AFGHAN TOLL: Two more fallen Fort Carson soldiers identified

October 7, 2009
photo - Sgt. Joshua M. Hardt Photo by
Sgt. Joshua M. Hardt Photo by  

The final two names of Fort Carson soldiers killed in a weekend battle in Afghanistan have joined those of six other comrades who died in the remote highlands of Nuristan Province.

Sgt. Justin T. Gallegos and Sgt. Joshua Hardt died when as many as 200 insurgents attacked their outpost near the Pakistan border, The Army announced. Also killed were Staff Sgt. Vernon W. Martin, Sgt. Joshua J. Kirk, Sgt. Michael P. Scusa, Spc. Christopher T. Griffin, Spc. Stephan L. Mace and Pfc. Kevin C. Thomson.

All eight were assigned to Fort Carson’s 4th Brigade Combat Team and died in the deadliest attack seen by Fort Carson troops since Vietnam. The deaths bring the human toll at the post to 278 killed at war since 2001.

Here is more about the two who were identified Wednesday:

• Justin T. Gallegos
An online memorial for Gallegos, 27 of Tucson, Ariz., was quickly convened on the Web site www.facebook.comas friends learned of his death.
The Tucson, Ariz., native drew 90 people to the haphazard Internet gathering to express their grief at his passing.
“He was a man of excitement, courage, leadership and kindness,” one friend wrote.
Pictures on the site show Gallegos smiling at parties. That same smile is seen in every picture of him in uniform.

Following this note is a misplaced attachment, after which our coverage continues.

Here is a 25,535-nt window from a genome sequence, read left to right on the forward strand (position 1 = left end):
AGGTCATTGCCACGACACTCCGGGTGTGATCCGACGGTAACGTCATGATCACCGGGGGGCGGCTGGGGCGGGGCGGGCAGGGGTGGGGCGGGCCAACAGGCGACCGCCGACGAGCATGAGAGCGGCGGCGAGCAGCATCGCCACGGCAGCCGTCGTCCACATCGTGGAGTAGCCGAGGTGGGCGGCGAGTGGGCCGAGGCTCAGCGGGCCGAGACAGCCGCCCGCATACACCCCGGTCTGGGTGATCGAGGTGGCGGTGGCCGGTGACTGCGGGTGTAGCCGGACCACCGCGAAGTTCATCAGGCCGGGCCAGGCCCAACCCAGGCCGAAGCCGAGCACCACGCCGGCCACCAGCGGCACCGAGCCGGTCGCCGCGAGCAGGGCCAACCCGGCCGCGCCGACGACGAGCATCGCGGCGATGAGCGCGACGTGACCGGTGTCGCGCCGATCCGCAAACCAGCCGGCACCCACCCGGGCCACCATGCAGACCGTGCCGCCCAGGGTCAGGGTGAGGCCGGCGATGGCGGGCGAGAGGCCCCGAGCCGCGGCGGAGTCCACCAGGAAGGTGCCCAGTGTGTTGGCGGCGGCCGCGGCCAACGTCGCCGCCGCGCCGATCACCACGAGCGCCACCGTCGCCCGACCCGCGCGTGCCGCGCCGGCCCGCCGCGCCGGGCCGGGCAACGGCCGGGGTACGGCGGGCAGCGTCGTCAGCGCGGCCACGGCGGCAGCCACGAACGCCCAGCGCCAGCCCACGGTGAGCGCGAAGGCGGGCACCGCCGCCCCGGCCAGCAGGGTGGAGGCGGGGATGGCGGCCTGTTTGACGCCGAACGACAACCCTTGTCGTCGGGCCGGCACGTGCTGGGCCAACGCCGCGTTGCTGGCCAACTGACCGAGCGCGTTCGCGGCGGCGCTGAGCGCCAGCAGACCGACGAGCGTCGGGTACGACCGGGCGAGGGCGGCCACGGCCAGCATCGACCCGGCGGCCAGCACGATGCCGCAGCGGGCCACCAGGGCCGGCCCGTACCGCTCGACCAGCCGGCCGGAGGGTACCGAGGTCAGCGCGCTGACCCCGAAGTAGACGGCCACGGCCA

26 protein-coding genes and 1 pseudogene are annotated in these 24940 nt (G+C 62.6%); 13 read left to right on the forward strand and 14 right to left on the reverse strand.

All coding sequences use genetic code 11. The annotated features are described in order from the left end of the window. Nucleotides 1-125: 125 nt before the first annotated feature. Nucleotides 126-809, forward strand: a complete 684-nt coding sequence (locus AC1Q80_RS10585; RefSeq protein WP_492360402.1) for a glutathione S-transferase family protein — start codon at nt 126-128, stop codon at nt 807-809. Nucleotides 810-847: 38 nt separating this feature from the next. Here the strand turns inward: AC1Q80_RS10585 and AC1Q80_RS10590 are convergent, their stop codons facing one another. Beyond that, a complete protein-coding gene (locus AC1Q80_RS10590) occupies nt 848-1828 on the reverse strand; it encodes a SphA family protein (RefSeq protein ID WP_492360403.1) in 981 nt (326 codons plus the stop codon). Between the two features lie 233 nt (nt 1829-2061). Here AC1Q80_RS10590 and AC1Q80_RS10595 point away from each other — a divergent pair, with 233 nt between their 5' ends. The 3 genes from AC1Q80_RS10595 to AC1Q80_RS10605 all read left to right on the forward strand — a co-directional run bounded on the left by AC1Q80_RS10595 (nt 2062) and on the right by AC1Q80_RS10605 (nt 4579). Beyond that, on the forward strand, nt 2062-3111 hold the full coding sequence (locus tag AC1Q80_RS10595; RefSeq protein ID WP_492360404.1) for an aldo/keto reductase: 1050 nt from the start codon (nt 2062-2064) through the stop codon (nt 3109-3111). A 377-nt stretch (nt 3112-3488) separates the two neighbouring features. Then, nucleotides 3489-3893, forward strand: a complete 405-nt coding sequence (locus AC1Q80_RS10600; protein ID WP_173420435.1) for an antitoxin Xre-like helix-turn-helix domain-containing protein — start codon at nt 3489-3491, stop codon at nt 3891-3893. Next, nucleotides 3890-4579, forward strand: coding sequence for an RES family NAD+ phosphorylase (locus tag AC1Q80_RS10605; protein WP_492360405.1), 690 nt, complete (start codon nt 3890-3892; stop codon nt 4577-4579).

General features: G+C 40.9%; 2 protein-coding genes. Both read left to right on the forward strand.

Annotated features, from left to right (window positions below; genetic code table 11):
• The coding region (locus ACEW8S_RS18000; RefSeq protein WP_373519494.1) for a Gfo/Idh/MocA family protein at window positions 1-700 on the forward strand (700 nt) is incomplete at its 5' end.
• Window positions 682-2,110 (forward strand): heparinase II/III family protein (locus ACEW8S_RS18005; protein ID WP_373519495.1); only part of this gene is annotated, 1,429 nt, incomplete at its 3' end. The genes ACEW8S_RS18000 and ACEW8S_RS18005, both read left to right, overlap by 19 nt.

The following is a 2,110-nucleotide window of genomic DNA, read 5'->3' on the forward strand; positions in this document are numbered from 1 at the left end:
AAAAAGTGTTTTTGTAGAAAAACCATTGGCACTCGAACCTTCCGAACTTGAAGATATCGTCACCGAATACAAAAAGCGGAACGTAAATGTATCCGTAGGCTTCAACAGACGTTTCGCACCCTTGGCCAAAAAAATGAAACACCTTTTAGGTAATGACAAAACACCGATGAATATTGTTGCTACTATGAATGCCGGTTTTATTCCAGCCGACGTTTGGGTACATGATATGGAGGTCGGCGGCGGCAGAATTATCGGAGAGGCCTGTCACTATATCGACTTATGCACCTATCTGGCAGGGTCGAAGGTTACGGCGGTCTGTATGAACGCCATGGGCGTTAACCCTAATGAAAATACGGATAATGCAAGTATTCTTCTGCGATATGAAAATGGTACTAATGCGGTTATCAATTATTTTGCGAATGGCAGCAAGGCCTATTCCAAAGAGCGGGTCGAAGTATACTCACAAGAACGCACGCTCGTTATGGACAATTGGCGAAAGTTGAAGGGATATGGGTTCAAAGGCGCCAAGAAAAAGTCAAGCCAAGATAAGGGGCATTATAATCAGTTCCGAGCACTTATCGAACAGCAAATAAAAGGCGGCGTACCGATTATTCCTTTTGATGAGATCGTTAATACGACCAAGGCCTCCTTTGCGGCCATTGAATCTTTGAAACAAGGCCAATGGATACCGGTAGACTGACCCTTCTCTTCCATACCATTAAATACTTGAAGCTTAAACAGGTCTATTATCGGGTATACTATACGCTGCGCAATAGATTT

A television station in Tucson reported that Gallegos leaves behind a 5-year-old son.
“He was strong. He was strong-willed. He was a go-getter. He was a self-starter,” family friend Bessie Guadiana-Hoffman told the station, KVOA television.

• Sgt. Joshua M. Hardt
Hardt, 24, was an outgoing, athletic man who grew up in Applegate, Calif. He graduated from Placer High School in 2004 and was such a talented football player that his helmet was retired said James Bell, his former stepfather who helped raise him.
“He was a typical, all-around good kid,” Bell said.
Hardt married his California sweetheart Olivia and they moved to Colorado together when he got stationed at Fort Carson. Bell said that Hardt followed his older brother into the Army.
“He saw how prospects for the future had gotten better for his brother,” Bell said.


Read profiles of the other fallen stories here


Reporters Tom Roeder and Maria St. Louis-Sanchez contributed to this report

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